U.S. Unveils First Automated Vehicle Federal Guidelines

The U.S. now has an official Federal Automated Vehicle Policy.

This week, the U.S. Department of Transportation released its first guidance to carmakers who are working on self-driving cars at a fast and furious pace. The technology took off so quickly that it took the federal government awhile to catch up. Even now, Uncle Sam doesn’t pretend that it will be able to stay on top of all the new technologies as quickly as they evolve. But this is a start.

“Automated vehicles have the potential to save thousands of lives, driving the single biggest leap in road safety that our country has ever taken,” said U.S. Transportation Secretary Anthony Foxx. “This policy is an unprecedented step by the federal government to harness the benefits of transformative technology by providing a framework for how to do it safely.”

The entire policy is a very long 116 page read. Here we break down the main takeaways. By the way, POTUS also weighed in on the subject in an op-ed piece Monday in the Pittsburgh Post-Gazette. 

Safety: 15-point automaker checklist

First and foremost, automakers will have to provide a lot of information about what they are doing. The government’s designed a 15-point safety assessment checklist to help the National Highway Traffic Safety Administration monitor design, development and testing. It will also help keep the public informed, too.

The guidelines ask automakers to provide voluntary reports with the following information about how they are developing and testing automated vehicles:

  • Data Recording and Sharing
  • Privacy
  • System Safety
  • Vehicle Cybersecurity
  • Human Machine Interface
  • Crashworthiness
  • Consumer Education and Training
  • Registration and Certification
  • Post-Crash Behavior
  • Federal, State and Local Laws
  • Ethical Considerations
  • Operational Design Domain
  • Object and Event Detection and Response
  • Fall Back (Minimal Risk Condition)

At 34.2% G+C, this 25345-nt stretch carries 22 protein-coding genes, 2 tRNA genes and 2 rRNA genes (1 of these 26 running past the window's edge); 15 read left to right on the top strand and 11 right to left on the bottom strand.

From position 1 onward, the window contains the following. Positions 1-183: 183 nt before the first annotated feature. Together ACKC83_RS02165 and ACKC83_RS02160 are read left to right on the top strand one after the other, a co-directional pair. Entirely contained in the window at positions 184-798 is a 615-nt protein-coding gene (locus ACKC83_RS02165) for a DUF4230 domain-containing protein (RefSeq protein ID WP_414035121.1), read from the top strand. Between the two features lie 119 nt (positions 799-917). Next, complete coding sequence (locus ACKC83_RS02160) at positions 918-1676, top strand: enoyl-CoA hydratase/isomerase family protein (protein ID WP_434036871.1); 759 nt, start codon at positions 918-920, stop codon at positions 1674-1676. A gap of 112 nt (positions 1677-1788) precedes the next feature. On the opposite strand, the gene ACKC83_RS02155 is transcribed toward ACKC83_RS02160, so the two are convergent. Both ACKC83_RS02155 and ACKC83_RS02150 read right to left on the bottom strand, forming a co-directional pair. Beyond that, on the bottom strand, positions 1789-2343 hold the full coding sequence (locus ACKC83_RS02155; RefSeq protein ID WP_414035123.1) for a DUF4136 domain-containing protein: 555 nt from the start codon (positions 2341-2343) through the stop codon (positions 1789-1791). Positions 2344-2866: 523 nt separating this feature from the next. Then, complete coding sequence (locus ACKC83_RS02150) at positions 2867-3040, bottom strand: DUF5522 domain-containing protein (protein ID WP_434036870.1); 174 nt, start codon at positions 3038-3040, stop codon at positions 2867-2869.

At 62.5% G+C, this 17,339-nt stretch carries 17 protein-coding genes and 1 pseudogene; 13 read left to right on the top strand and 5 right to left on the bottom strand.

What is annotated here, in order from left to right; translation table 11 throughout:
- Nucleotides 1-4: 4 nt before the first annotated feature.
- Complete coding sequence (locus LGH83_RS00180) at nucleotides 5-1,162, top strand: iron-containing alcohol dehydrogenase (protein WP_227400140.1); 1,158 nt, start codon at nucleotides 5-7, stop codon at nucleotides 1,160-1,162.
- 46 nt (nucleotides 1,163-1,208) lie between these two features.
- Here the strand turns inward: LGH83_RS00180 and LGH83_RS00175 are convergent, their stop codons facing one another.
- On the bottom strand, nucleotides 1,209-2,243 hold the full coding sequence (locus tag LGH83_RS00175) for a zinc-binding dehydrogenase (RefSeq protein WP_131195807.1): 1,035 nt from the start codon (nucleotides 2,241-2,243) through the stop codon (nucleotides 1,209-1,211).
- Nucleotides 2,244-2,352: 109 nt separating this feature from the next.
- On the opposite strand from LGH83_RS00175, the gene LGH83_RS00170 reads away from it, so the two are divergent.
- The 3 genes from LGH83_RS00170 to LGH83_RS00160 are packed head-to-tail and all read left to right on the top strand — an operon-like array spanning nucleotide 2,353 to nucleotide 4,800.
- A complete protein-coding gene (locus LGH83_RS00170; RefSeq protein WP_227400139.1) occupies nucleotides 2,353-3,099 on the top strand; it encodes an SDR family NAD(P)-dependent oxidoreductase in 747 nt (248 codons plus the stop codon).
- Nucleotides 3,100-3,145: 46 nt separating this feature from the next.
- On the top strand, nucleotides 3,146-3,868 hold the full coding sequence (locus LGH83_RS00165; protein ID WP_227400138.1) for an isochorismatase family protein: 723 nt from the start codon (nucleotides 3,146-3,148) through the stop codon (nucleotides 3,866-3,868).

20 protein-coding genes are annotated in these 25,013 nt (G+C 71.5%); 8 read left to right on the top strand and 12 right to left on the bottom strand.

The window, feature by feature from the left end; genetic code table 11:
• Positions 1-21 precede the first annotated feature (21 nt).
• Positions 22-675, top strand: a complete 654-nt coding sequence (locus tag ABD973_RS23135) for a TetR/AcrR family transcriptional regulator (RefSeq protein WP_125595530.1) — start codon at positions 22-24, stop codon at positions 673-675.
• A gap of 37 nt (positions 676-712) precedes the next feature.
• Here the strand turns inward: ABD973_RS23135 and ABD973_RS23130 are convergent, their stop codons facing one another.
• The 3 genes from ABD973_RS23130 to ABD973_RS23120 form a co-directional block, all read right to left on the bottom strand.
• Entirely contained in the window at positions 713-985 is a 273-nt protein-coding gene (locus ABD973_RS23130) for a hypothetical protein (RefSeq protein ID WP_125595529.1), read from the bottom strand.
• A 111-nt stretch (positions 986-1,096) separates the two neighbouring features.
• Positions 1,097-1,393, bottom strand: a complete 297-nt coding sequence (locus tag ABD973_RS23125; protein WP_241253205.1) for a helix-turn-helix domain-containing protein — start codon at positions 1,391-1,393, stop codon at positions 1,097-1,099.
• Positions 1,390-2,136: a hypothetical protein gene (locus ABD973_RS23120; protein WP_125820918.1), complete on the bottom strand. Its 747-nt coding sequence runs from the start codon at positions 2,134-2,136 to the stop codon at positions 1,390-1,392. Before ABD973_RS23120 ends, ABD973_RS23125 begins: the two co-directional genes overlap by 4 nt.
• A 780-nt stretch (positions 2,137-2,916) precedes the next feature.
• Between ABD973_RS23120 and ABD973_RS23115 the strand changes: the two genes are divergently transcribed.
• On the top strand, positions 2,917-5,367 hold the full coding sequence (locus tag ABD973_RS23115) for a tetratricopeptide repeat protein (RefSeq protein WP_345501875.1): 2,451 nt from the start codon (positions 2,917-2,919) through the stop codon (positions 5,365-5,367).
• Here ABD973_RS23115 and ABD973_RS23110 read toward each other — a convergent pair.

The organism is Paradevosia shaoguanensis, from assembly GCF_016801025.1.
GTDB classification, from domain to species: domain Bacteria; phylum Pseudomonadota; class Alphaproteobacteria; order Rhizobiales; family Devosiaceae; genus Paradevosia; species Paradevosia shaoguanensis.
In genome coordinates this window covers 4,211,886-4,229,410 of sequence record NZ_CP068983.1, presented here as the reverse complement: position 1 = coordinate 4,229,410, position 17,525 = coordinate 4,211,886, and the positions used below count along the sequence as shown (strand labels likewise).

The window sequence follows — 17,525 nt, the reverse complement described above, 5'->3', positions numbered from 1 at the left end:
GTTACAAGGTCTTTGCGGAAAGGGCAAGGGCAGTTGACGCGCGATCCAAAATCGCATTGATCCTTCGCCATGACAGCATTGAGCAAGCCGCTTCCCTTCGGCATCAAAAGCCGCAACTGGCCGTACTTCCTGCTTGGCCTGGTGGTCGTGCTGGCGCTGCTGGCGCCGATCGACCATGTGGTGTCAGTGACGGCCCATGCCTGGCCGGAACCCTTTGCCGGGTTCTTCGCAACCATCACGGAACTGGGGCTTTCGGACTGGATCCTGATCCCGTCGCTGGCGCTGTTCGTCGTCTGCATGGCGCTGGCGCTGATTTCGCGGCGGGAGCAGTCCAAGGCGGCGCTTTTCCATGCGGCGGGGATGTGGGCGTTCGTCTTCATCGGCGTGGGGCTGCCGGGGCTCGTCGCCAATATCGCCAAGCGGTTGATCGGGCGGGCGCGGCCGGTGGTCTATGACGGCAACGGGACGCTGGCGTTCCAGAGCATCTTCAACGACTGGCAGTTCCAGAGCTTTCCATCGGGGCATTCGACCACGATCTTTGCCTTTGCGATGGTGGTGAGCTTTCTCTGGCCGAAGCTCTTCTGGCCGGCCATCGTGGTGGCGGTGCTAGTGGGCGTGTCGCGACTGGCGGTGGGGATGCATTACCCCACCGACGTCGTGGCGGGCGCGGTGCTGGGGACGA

• Validation Methods 

Feds vs States: Who does what

Authority is a big question when it comes to new technologies which involve many entities. So here’s how USDOT is handling that one.

The new policy states the NHTSA will be in charge of setting safety standards, which makes sense because that’s what it’s there for. The NHTSA will continue to investigate and manage recalls, plus enforce compliance with safety standards. Basically, if software or hardware is involved, the NHTSA handles it.

As for States, they’ll be in charge of licensing human drivers and registering AVs. Of course, they still will be in charge of enforcing traffic laws and conducting safety inspections.

Feds: We’ll be flexible.

Regulators know their current tools and rules may not keep up the pace with innovation. They can’t change them all now, at any rate. So they plan to allow some flexibility in interpreting certain current rules to allow greater flexibility in design. They will also provide limited exemptions to allow for testing of nontraditional vehicle designs in a more timely fashion.

Feds: We know automated vehicles are controversial

Finally, we have to point out the feds say they know self-driving vehicles are controversial and there are trust issues. It says seat belts, child seats and air bags were once controversial, too. But it ultimately believes automated vehicles removes human error and thus makes the roads safer.

“Ninety-four percent of crashes on U.S. roadways are caused by a human choice or error,” said NHTSA Administrator Dr. Mark Rosekind. “We are moving forward on the safe deployment of automated technologies because of the enormous promise they hold to address the overwhelming majority of crashes and save lives.”

You can read the entire 116 page policy here.

Photo Credit: USDOT
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